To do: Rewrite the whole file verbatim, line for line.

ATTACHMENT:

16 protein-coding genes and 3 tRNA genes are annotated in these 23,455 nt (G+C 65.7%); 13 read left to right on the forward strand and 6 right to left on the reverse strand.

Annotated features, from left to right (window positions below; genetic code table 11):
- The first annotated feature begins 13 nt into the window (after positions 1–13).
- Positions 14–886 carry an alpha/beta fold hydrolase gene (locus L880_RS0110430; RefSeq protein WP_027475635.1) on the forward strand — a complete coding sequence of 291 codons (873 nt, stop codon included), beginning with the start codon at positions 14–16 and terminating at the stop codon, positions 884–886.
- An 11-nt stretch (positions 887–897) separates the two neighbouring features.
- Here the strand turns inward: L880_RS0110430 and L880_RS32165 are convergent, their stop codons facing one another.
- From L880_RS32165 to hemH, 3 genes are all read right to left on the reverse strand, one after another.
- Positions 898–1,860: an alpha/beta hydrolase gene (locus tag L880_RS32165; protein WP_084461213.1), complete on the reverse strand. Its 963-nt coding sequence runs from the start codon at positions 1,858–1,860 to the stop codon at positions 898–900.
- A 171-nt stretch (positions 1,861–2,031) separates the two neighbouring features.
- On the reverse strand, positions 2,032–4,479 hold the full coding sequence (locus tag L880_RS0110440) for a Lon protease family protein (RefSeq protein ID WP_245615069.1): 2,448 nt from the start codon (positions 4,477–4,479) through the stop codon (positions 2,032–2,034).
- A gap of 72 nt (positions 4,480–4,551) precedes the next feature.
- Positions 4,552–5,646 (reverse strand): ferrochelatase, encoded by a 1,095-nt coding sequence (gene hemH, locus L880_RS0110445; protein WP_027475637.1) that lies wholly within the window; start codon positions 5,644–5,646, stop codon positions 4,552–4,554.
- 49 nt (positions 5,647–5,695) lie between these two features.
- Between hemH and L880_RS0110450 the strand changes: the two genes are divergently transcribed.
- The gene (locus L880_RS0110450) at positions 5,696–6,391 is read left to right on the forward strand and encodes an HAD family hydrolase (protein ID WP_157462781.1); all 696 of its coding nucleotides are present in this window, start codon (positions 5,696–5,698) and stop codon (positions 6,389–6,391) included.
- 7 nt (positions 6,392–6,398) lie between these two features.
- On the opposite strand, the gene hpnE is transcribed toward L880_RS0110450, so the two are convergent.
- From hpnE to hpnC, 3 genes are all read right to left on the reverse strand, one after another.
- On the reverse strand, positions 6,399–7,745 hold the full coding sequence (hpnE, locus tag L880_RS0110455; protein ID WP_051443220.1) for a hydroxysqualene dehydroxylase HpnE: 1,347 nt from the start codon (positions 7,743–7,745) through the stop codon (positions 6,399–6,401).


16 protein-coding genes and 3 tRNA genes are annotated in these 23,455 nt (G+C 65.7%); 13 read left to right on the forward strand and 6 right to left on the reverse strand.

Annotated features, from left to right (window positions below; genetic code table 11):
- The first annotated feature begins 13 nt into the window (after positions 1–13).
- Positions 14–886 carry an alpha/beta fold hydrolase gene (locus L880_RS0110430; RefSeq protein WP_027475635.1) on the forward strand — a complete coding sequence of 291 codons (873 nt, stop codon included), beginning with the start codon at positions 14–16 and terminating at the stop codon, positions 884–886.
- An 11-nt stretch (positions 887–897) separates the two neighbouring features.
- Here the strand turns inward: L880_RS0110430 and L880_RS32165 are convergent, their stop codons facing one another.
- From L880_RS32165 to hemH, 3 genes are all read right to left on the reverse strand, one after another.
- Positions 898–1,860: an alpha/beta hydrolase gene (locus tag L880_RS32165; protein WP_084461213.1), complete on the reverse strand. Its 963-nt coding sequence runs from the start codon at positions 1,858–1,860 to the stop codon at positions 898–900.
- A 171-nt stretch (positions 1,861–2,031) separates the two neighbouring features.
- On the reverse strand, positions 2,032–4,479 hold the full coding sequence (locus tag L880_RS0110440) for a Lon protease family protein (RefSeq protein ID WP_245615069.1): 2,448 nt from the start codon (positions 4,477–4,479) through the stop codon (positions 2,032–2,034).
- A gap of 72 nt (positions 4,480–4,551) precedes the next feature.
- Positions 4,552–5,646 (reverse strand): ferrochelatase, encoded by a 1,095-nt coding sequence (gene hemH, locus L880_RS0110445; protein WP_027475637.1) that lies wholly within the window; start codon positions 5,644–5,646, stop codon positions 4,552–4,554.
- 49 nt (positions 5,647–5,695) lie between these two features.
- Between hemH and L880_RS0110450 the strand changes: the two genes are divergently transcribed.
- The gene (locus L880_RS0110450) at positions 5,696–6,391 is read left to right on the forward strand and encodes an HAD family hydrolase (protein ID WP_157462781.1); all 696 of its coding nucleotides are present in this window, start codon (positions 5,696–5,698) and stop codon (positions 6,389–6,391) included.
- 7 nt (positions 6,392–6,398) lie between these two features.
- On the opposite strand, the gene hpnE is transcribed toward L880_RS0110450, so the two are convergent.
- From hpnE to hpnC, 3 genes are all read right to left on the reverse strand, one after another.
- On the reverse strand, positions 6,399–7,745 hold the full coding sequence (hpnE, locus tag L880_RS0110455; protein ID WP_051443220.1) for a hydroxysqualene dehydroxylase HpnE: 1,347 nt from the start codon (positions 7,743–7,745) through the stop codon (positions 6,399–6,401).